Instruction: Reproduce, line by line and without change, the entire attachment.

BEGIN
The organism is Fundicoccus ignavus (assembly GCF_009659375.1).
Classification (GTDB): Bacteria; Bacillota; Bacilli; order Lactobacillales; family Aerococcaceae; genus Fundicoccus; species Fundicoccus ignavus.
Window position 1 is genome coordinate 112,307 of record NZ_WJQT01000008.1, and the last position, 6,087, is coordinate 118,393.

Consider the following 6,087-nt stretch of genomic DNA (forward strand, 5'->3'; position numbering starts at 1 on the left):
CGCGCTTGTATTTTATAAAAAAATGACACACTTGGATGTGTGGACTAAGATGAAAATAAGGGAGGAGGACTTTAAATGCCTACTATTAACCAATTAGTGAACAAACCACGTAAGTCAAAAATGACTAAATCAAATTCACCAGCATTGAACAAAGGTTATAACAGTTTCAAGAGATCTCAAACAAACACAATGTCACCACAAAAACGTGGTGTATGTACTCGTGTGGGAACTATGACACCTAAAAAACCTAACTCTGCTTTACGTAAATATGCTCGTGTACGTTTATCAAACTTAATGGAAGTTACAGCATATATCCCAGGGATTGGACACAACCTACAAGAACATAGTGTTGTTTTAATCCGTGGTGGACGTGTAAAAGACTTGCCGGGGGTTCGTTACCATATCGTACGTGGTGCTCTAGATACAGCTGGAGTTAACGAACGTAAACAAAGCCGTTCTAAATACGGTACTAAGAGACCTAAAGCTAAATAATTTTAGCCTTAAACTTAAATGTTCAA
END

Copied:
The organism is Fundicoccus ignavus (assembly GCF_009659375.1).
Classification (GTDB): Bacteria; Bacillota; Bacilli; order Lactobacillales; family Aerococcaceae; genus Fundicoccus; species Fundicoccus ignavus.
Window position 1 is genome coordinate 112,307 of record NZ_WJQT01000008.1, and the last position, 6,087, is coordinate 118,393.

Consider the following 6,087-nt stretch of genomic DNA (forward strand, 5'->3'; position numbering starts at 1 on the left):
CGCGCTTGTATTTTATAAAAAAATGACACACTTGGATGTGTGGACTAAGATGAAAATAAGGGAGGAGGACTTTAAATGCCTACTATTAACCAATTAGTGAACAAACCACGTAAGTCAAAAATGACTAAATCAAATTCACCAGCATTGAACAAAGGTTATAACAGTTTCAAGAGATCTCAAACAAACACAATGTCACCACAAAAACGTGGTGTATGTACTCGTGTGGGAACTATGACACCTAAAAAACCTAACTCTGCTTTACGTAAATATGCTCGTGTACGTTTATCAAACTTAATGGAAGTTACAGCATATATCCCAGGGATTGGACACAACCTACAAGAACATAGTGTTGTTTTAATCCGTGGTGGACGTGTAAAAGACTTGCCGGGGGTTCGTTACCATATCGTACGTGGTGCTCTAGATACAGCTGGAGTTAACGAACGTAAACAAAGCCGTTCTAAATACGGTACTAAGAGACCTAAAGCTAAATAATTTTAGCCTTAAACTTAAATGTTCAA